About 16 months ago, I quit my first job. I was there for 5 years. It was the only proper job I knew, after graduating. The money was good. The tasks associated to the job, well, after 5 years, one knows it well. Too well, maybe. I’ve been caught at various times, by various superiors, mindlessly clicking away at a very engaging game called Dynomite. Day in, day out. It took me about a year to finally decide, and summon the courage to leave. Having been a sponsored student, all the way to getting a job with the sponsor, you can say that I’ve been pretty spoiled, and the path had all been set pretty securely, without much of my doing. The first few months I started thinking about quitting, I thought I was being selfish and ridiculous. One shouldn’t be allowed these whims.
In the next few months, I started going for interviews, just to see what’s out there. The general consensus from my interviewers was that I was good, but my portfolio wasn’t strong enough. My palette was limited. I could be an actor, but I’d be Keanu Reeves, to put one way.
My interviewers were spot-on. I could tell my work, after 5 years, were all starting to look similar. I no longer bothered coming up with fresh ideas, because most of the time this wasn’t what my client wanted to see. In my junior years, I needed to prove to my hirer that I was good, I was fresh, I was everything they’ve been missing out on. Not so much after a number of years. I had turned into the master of efficiency, stripped of frivolities. “You want template? What color? Coming right up!” I knew what my client wanted, and I gave them exactly that. Not an inch more. No extra sweat labored. Job approved, and I go back to my Dynomite.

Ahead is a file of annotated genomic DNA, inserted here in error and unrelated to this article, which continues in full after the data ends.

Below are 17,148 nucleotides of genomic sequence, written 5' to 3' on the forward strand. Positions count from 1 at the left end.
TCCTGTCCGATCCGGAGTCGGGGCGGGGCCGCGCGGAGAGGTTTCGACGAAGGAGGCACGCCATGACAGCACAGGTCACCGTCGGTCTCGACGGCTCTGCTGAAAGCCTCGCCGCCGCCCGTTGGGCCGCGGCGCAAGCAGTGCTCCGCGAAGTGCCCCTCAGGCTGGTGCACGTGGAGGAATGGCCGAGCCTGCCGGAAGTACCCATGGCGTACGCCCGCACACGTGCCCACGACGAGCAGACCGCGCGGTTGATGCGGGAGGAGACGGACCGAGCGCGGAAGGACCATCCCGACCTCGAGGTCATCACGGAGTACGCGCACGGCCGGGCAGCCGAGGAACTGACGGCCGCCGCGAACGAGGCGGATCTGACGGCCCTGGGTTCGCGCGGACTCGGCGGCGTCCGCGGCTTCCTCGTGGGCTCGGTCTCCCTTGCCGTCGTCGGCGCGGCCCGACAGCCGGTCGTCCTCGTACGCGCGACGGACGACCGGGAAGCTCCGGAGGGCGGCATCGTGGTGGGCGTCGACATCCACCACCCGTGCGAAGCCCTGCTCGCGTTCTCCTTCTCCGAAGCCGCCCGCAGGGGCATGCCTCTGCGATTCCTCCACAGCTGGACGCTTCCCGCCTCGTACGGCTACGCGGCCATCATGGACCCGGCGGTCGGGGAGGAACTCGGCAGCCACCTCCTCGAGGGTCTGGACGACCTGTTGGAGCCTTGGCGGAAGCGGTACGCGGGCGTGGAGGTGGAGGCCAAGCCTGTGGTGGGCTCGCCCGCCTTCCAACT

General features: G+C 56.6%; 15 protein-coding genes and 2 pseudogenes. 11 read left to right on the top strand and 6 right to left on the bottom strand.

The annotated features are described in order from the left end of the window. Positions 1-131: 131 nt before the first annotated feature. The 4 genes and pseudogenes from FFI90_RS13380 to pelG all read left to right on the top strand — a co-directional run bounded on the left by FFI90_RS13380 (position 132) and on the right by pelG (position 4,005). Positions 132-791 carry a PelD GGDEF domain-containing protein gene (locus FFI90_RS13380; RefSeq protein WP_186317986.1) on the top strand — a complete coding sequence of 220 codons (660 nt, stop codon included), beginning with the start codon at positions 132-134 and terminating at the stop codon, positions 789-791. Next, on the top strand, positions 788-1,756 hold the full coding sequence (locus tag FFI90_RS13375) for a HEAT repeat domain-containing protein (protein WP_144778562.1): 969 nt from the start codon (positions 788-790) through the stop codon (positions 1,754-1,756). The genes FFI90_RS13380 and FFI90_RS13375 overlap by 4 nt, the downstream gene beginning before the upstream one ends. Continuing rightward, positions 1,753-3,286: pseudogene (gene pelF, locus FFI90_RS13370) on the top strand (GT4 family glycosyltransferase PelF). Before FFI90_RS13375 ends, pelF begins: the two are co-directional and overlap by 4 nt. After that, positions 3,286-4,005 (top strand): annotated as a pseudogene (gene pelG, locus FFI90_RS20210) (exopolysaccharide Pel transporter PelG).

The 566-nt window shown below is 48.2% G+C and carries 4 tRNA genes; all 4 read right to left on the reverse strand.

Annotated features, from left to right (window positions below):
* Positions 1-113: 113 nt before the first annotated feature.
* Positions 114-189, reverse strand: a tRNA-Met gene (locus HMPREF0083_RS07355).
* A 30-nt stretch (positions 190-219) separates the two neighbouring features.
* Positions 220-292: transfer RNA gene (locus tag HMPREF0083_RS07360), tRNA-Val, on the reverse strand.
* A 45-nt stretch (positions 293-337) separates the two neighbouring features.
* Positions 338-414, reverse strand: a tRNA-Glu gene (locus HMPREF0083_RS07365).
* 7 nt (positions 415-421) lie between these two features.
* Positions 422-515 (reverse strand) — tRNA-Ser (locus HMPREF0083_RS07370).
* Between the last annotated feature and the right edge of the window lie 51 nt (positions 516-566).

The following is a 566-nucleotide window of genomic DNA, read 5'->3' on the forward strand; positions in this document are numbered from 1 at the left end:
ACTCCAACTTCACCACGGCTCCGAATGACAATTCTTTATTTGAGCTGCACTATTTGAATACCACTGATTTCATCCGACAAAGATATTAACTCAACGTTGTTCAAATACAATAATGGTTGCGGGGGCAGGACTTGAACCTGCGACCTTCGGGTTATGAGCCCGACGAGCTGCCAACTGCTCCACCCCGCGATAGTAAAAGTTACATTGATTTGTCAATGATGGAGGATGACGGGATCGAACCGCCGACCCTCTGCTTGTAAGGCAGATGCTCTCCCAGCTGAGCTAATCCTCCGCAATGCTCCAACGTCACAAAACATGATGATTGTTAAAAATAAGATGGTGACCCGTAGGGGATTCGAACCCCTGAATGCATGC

Sometimes I even forgot that I work there. (But yes, the world is not short of people who would remind you.)
So, this is all bad, right? But what could tempt me away from a secure paycheck month after month? At that point, nothing. If I had insisted to see it that way, I probably wouldn’t have ever left. You will forever need money, that is unfortunately one of the limiting facts of life.
So I stopped looking at it that way. I glanced at other angles of this problem. I knew I wasn’t happy, and the quality of work was suffering, I was a metaphorical Keanu Reeves (only in the worst matter of ways). I said glance, because if I stared too long, then I would think I was being selfish and ridiculous again.
I gave my parent’s the heads-up, and asked what they think. My dad was awesome, he told me I should leave if I was unhappy. Mom wasn’t so chirpy, but she was fine with whatever I would decide.
I went to Europe for two weeks for a holiday. (Retrospectively, this might not have been the most fiscally-wise decision – but the experience was worth 10 times the money spent).
(Idlan, remind me to write about this Europe trip sometime! :D)
I came back, and tendered my resignation.
It was more of a plunge, than a carefully thought-out thing. Although I did take my own sweet time to decide. But it wasn’t like I had a job lined up for me after quitting. I just knew that I just had to. In my head I drew up a rough, vague plan: chill out and freelance for a few months, beef up the portfolio, then go look for another designing job when 2009 arrives.
My rough, vague plan never actually took place. Instead, I got to stoodle an entire Honda Jazz, draw for my karaoke idol’s album cover, open a booth during Urbanscapes, among other things. Who woulda thunk?!
Had I not taken the plunge, I’d still be mindlessly playing Dynomite at my workdesk, waiting for the clock to say 5pm, then curse through the infuriating Jln Tun Razak traffic before getting home two hours later.
(I still play Dynomite, though.)